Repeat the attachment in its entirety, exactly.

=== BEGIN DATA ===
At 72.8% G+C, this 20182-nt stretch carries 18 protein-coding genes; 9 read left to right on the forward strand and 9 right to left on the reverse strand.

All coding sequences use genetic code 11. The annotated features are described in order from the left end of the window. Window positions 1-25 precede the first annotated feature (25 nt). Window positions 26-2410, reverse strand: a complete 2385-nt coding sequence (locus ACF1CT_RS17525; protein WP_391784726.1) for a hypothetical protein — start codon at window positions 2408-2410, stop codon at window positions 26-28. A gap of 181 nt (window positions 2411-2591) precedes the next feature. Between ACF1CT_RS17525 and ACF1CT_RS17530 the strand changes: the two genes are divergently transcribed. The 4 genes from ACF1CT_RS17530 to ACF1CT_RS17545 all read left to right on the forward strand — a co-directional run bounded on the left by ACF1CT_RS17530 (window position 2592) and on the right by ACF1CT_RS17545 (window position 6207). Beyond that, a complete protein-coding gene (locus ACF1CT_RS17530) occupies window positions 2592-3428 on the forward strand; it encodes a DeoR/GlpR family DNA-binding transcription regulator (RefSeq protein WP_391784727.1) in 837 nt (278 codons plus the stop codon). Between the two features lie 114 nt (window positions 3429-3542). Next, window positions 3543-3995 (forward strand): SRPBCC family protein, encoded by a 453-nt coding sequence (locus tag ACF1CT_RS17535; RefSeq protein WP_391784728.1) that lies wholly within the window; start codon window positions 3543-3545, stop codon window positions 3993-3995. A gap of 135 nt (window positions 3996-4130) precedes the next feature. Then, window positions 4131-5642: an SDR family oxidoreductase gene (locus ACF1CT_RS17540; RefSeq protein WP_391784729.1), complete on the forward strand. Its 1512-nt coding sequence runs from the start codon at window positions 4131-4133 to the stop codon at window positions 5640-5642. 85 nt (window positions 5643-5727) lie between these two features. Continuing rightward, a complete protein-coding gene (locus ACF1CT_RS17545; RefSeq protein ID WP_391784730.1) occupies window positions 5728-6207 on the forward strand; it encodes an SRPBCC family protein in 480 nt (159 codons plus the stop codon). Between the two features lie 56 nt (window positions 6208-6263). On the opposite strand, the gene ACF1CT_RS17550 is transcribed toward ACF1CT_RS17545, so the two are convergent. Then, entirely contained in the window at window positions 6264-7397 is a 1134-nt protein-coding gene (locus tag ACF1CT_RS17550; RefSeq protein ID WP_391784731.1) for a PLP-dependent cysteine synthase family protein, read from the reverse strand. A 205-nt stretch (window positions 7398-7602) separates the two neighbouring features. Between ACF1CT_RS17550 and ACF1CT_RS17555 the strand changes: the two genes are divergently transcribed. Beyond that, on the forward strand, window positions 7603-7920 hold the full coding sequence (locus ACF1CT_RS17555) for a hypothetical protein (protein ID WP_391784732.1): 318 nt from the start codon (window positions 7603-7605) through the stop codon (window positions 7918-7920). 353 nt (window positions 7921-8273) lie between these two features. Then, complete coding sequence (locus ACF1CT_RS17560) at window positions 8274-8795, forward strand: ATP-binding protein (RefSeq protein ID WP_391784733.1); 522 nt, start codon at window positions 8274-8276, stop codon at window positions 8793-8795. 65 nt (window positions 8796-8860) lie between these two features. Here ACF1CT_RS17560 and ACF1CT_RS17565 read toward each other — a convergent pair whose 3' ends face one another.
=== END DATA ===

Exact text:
At 72.8% G+C, this 20182-nt stretch carries 18 protein-coding genes; 9 read left to right on the forward strand and 9 right to left on the reverse strand.

All coding sequences use genetic code 11. The annotated features are described in order from the left end of the window. Window positions 1-25 precede the first annotated feature (25 nt). Window positions 26-2410, reverse strand: a complete 2385-nt coding sequence (locus ACF1CT_RS17525; protein WP_391784726.1) for a hypothetical protein — start codon at window positions 2408-2410, stop codon at window positions 26-28. A gap of 181 nt (window positions 2411-2591) precedes the next feature. Between ACF1CT_RS17525 and ACF1CT_RS17530 the strand changes: the two genes are divergently transcribed. The 4 genes from ACF1CT_RS17530 to ACF1CT_RS17545 all read left to right on the forward strand — a co-directional run bounded on the left by ACF1CT_RS17530 (window position 2592) and on the right by ACF1CT_RS17545 (window position 6207). Beyond that, a complete protein-coding gene (locus ACF1CT_RS17530) occupies window positions 2592-3428 on the forward strand; it encodes a DeoR/GlpR family DNA-binding transcription regulator (RefSeq protein WP_391784727.1) in 837 nt (278 codons plus the stop codon). Between the two features lie 114 nt (window positions 3429-3542). Next, window positions 3543-3995 (forward strand): SRPBCC family protein, encoded by a 453-nt coding sequence (locus tag ACF1CT_RS17535; RefSeq protein WP_391784728.1) that lies wholly within the window; start codon window positions 3543-3545, stop codon window positions 3993-3995. A gap of 135 nt (window positions 3996-4130) precedes the next feature. Then, window positions 4131-5642: an SDR family oxidoreductase gene (locus ACF1CT_RS17540; RefSeq protein WP_391784729.1), complete on the forward strand. Its 1512-nt coding sequence runs from the start codon at window positions 4131-4133 to the stop codon at window positions 5640-5642. 85 nt (window positions 5643-5727) lie between these two features. Continuing rightward, a complete protein-coding gene (locus ACF1CT_RS17545; RefSeq protein ID WP_391784730.1) occupies window positions 5728-6207 on the forward strand; it encodes an SRPBCC family protein in 480 nt (159 codons plus the stop codon). Between the two features lie 56 nt (window positions 6208-6263). On the opposite strand, the gene ACF1CT_RS17550 is transcribed toward ACF1CT_RS17545, so the two are convergent. Then, entirely contained in the window at window positions 6264-7397 is a 1134-nt protein-coding gene (locus tag ACF1CT_RS17550; RefSeq protein ID WP_391784731.1) for a PLP-dependent cysteine synthase family protein, read from the reverse strand. A 205-nt stretch (window positions 7398-7602) separates the two neighbouring features. Between ACF1CT_RS17550 and ACF1CT_RS17555 the strand changes: the two genes are divergently transcribed. Beyond that, on the forward strand, window positions 7603-7920 hold the full coding sequence (locus ACF1CT_RS17555) for a hypothetical protein (protein ID WP_391784732.1): 318 nt from the start codon (window positions 7603-7605) through the stop codon (window positions 7918-7920). 353 nt (window positions 7921-8273) lie between these two features. Then, complete coding sequence (locus ACF1CT_RS17560) at window positions 8274-8795, forward strand: ATP-binding protein (RefSeq protein ID WP_391784733.1); 522 nt, start codon at window positions 8274-8276, stop codon at window positions 8793-8795. 65 nt (window positions 8796-8860) lie between these two features. Here ACF1CT_RS17560 and ACF1CT_RS17565 read toward each other — a convergent pair whose 3' ends face one another.